A legal declaration of how a person’s assets should be distributed at death. Since a will is subject to probate, it is recommended that a living trust is used instead. When a trust is in place, the primary function of a will is to establish guardianship for minor children.

ILIT

ILIT

“Irrevocable Life Insurance Trust.” An ILIT is an irrevocable trust setup with a life insurance policy as the asset. ILITs are used to reduce estate taxes since it removes the value of the life insurance from the insured’s estate.

Community Property

Community Property

In community property states, property acquired by either spouse during the course of marriage is considered community property, or undivided one-half interest for each spouse.

QDRO

QDRO

“Qualified Domestic Relations Order.” A type of court order, typically found in divorce agreements, that acknowledges that an ex-spouse is entitled to a portion of the individual’s retirement account. The purpose of this order is to ensure that the retirement is divided without undue income tax liability.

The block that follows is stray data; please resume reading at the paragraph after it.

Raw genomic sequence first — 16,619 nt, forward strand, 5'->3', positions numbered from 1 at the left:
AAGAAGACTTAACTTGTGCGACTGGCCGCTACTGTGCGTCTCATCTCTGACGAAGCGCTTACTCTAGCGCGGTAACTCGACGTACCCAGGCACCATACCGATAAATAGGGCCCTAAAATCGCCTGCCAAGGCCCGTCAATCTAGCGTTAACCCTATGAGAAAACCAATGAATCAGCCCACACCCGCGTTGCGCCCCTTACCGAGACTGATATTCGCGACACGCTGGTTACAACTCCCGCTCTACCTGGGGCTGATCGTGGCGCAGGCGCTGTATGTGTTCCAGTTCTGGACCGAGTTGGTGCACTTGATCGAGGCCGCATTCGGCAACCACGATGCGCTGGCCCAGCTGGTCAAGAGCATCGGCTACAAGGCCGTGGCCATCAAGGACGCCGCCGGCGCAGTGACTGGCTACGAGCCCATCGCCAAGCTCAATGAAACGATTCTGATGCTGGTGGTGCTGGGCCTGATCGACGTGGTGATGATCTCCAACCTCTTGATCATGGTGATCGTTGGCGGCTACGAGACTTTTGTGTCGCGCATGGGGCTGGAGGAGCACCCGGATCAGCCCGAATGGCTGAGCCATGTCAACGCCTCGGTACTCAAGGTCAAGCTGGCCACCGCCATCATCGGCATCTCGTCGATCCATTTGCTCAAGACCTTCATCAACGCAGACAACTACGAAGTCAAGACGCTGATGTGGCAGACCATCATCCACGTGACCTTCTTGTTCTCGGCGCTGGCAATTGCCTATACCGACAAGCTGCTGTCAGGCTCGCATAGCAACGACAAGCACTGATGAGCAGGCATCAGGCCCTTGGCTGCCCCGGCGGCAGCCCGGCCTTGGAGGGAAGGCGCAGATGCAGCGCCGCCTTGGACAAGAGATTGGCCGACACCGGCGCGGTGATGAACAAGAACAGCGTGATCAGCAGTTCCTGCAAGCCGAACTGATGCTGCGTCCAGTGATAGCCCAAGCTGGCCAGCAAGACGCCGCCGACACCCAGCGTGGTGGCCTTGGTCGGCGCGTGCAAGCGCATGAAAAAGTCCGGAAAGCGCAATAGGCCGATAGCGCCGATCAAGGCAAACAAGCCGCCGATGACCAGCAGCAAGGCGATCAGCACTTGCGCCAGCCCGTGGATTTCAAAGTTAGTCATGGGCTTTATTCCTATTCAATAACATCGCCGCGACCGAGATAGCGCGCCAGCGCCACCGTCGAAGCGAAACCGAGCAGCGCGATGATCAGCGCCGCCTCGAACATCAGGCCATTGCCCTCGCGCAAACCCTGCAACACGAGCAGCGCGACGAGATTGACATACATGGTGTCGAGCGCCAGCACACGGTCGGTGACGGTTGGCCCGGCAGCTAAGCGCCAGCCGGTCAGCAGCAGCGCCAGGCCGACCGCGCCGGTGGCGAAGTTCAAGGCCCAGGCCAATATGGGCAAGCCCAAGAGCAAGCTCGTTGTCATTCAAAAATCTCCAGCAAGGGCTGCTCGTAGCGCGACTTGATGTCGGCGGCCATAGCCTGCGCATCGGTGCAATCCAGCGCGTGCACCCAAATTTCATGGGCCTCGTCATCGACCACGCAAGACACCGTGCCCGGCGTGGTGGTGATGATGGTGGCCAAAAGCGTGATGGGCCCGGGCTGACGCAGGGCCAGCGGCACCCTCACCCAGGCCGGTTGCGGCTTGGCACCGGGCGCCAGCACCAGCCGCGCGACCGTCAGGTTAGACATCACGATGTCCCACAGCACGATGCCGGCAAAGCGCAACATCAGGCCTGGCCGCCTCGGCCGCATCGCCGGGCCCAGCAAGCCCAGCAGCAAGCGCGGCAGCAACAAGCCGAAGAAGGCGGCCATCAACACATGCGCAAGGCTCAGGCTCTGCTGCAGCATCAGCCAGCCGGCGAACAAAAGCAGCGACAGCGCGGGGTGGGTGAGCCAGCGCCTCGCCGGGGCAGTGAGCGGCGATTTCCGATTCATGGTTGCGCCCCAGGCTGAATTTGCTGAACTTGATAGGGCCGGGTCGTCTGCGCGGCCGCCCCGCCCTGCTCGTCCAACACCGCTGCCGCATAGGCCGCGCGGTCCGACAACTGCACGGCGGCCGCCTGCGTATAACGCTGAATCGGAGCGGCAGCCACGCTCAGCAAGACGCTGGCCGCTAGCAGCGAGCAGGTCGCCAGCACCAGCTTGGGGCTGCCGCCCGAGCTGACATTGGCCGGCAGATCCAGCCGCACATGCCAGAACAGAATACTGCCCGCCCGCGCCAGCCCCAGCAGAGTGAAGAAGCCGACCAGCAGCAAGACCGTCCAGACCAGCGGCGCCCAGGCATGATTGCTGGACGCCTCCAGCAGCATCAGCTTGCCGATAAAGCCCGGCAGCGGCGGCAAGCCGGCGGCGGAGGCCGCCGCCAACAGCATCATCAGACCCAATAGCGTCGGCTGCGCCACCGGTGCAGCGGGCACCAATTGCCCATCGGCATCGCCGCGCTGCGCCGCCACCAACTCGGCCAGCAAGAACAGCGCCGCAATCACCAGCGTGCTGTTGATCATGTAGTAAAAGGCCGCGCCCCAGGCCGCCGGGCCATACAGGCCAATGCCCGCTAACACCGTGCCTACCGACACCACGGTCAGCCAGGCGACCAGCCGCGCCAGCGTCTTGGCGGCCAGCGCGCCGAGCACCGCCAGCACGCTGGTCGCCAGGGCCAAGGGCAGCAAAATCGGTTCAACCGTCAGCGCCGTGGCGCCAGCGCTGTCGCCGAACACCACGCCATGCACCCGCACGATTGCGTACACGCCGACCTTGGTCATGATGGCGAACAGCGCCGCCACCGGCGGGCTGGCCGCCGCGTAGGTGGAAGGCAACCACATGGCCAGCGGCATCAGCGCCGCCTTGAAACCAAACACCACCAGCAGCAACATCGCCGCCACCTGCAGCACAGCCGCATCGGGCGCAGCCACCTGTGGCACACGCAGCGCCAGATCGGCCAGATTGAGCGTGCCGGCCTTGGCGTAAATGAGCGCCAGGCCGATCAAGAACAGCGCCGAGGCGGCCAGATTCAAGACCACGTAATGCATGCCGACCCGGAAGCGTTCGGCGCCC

Living Trust

Living Trust

An agreement made during life that allows an individual to provide instructions for assets upon their death. A living trust is used to ensure that assets are passed as desired, reduce estate taxes and/or avoid costs of probate.

RMD

RMD

“Required Minimum Distribution.” This is the withdrawal amount required by the IRS starting at age 70 1/2 and every year thereafter. RMDs apply to Traditional or Rollover IRAs, SEP IRAs, SIMPLE IRAs and employer retirement plans (i.e. 401k, 403b). The purpose of the RMD is for the account holder to pay income tax.

Per Stirpes

Per Stirpes

A stipulation that, should a beneficiary die before the account owner, the beneficiary’s share will pass to his/her heirs & not the other named beneficiary. Ex: Martha’s son & daughter are named equal beneficiaries, then both Martha & her daughter die. Per Stirpes ensures Martha’s daughter’s share passes to her kids, not her brother.